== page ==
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The Renaissance began in Italy during the 1400s, a period of time called the Quattrocentro.

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Introduction

The Renaissance began in Italy during the 1400s, a period of time called the Quattrocentro. During the Quattrocentro, in the town of Florence, poets, painters, sculptors, and architects achieved some prominence, especially because of the patronage they received from the town's wealthy. Those people considered wealthy descended from respected soldiers (called condotteri), natural leaders, or wealthy ancestors. Florence's greatest economic success came from its part in the wool trade, which was imported from England, and spun into cloth around the Florentine countryside, and sold universally. In addition to this industry, Florence rose to prominence for three other reasons- the political structure in Italy, the Medicis, and the series of local artisans and writers that called the city home. Italy at this time was made up of five separate states, each vying with their neighbors for control over the countryside. Florence was able to remain neutral from many of these conflicts, yet engaged in combat when it was necessary. Cosimo de Medici was able to end most of the conflict in 1454 through The Peace of Lodi. This truce ended a war between Milan, Florence, and Venice. Establishing alliances within the trio created trust, and because Florence, Naples, and Milan had previously worked together, and Venice had a similar arrangement with the Papal States, Italy was able to enjoy a relatively peaceful existence until 1494. ...read more.

Middle

The painter was influenced by the teachings of Girolamo Savonarola in his later years, and his products were noticeably less inspired by grace and beauty. Rome regained her power and prestige in the years of the High Renaissance, the 1500s, or cinquecento. Attracted by the power of the Catholic Church and reborn strength of the Roman elite, artisans flocked to work in the capital. Politics remained the supreme interest of the Romans, but they still sought to have the best art that could be produced. Art in the 1500s Leonardo da Vinci was born in 1452 between Florence and Pisa. Leonardo's brilliance as a true Renaissance man is unparalleled. To achieve true accuracy for his work and his interests, Leonardo studied the ways in which the human body worked by dissection, and his scientific drawings of the inner workings of the body were extremely accurate. Besides painting, Leonardo also designed flying machines, a parachute, a helicopter, and other concepts unknown in his day, and unrealized until this century. Encouraged from an early age, he studied for ten years with a master sculptor, and was visited often by Botticelli. His career took him into the service of the Duke of Milan, where he painted The Last Supper for three years. ...read more.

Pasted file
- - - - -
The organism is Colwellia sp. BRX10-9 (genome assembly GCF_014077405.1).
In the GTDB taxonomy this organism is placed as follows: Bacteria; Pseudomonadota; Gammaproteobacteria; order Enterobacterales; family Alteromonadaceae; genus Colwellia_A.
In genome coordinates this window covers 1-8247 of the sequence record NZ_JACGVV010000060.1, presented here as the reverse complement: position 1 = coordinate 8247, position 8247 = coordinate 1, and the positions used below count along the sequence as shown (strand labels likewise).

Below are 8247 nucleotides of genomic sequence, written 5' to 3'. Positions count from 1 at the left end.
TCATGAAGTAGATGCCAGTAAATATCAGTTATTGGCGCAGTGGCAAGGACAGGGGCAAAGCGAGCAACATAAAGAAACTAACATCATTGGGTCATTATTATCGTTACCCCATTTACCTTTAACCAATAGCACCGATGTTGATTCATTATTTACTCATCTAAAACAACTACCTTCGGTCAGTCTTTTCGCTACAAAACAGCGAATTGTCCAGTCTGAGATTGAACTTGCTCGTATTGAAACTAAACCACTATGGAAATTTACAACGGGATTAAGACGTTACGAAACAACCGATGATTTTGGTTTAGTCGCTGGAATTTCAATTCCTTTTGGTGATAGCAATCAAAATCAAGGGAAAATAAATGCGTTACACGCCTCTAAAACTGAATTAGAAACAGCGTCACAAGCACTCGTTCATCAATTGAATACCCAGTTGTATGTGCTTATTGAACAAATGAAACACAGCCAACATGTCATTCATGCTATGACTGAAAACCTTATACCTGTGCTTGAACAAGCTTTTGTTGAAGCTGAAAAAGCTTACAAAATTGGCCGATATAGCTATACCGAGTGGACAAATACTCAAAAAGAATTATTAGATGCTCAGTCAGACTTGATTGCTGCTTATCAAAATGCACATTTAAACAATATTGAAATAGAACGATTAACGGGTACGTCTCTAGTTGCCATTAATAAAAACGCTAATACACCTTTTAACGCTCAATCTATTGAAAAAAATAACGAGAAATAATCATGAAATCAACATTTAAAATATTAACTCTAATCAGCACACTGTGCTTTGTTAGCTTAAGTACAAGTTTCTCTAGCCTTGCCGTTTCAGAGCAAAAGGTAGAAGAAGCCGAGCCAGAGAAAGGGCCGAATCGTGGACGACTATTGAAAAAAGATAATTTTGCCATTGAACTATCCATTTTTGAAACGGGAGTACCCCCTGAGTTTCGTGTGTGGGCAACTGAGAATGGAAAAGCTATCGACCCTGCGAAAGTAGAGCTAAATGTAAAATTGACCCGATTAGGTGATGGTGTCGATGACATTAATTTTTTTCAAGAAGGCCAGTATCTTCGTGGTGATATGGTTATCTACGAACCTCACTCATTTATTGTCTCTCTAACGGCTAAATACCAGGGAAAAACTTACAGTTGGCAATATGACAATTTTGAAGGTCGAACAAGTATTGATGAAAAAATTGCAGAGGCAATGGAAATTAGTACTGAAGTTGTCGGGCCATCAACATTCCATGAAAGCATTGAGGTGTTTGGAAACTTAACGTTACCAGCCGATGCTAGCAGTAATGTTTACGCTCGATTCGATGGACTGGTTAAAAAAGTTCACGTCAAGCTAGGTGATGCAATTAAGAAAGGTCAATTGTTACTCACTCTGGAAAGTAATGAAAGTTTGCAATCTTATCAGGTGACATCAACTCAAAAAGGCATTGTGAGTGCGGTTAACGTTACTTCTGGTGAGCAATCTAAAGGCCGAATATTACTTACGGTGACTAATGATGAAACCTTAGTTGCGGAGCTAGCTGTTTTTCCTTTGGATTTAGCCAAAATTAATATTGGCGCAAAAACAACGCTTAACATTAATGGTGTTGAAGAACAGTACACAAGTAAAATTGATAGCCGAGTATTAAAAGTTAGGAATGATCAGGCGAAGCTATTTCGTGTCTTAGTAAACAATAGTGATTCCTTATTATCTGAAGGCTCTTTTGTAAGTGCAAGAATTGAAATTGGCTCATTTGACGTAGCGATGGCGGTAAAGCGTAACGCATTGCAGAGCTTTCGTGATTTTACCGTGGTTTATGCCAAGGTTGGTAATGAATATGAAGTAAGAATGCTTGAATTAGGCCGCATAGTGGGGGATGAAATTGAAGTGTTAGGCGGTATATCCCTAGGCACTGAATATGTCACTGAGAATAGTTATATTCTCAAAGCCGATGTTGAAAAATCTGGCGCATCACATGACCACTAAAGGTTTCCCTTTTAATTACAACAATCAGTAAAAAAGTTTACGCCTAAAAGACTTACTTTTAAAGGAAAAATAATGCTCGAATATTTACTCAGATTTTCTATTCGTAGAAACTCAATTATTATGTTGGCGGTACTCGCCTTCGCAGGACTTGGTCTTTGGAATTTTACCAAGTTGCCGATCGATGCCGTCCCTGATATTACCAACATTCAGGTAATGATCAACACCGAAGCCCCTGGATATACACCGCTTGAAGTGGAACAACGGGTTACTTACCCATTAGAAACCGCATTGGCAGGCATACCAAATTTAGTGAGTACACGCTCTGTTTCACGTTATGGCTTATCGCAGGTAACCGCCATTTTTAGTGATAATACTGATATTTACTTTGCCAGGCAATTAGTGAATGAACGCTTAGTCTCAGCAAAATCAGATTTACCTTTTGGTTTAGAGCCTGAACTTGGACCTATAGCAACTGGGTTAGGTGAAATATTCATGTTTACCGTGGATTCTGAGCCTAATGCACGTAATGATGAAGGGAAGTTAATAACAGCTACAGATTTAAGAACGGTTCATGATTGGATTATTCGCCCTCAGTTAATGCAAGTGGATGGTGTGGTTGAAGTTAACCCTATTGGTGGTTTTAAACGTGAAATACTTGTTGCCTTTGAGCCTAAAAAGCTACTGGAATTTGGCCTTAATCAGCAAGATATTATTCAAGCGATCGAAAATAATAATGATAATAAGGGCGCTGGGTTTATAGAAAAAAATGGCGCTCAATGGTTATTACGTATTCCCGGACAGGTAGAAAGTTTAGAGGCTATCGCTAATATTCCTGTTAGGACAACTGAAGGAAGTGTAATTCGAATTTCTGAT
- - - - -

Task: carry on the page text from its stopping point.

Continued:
Conclusion

When it came to supplying labor for the growing colonies and their associated profits, the Dutch, Portugese, French and English were the most active in the booming trade in African slavery, with the Soanish only getting involved in the late 18th century. Altogether, these European nations were resonsible for the enslavement of 60,000 slaves annually from the years 1740-1810. Most of these captives (approximately 80%) were sold off by fellow Africans as prisoners of war, or were debtors, murderers, thieves, or were guilty of crimes such as treason. (C. Palmer 67) As a result of the Treaty of Utrecht, England received the right to a monopoly supplying slaves to Spanish colonies in 1713. This contributed to the emergence of London, Liverpool, and Bristol as homeports for many slaveships, and Liverpool itself was home to over half of the English slave fleet. Slavers were involved in what was known as the "triangular trade," a series of stops in ports that brought huge profits for investors. In one leg, ships would load with rum to trade with slave traders in Africa and possibly some goods such as lumber, fish or grain for European ports, followed by a sail to Africa. There, the rum would be traded for new slaves, which were taken to the huge slave markets of the West Indies, where locally-produced molasses was exchanged, and then brought to American distilleries for rum production. English taxes on the trade brought in 40,000 pounds annually. ...read more.

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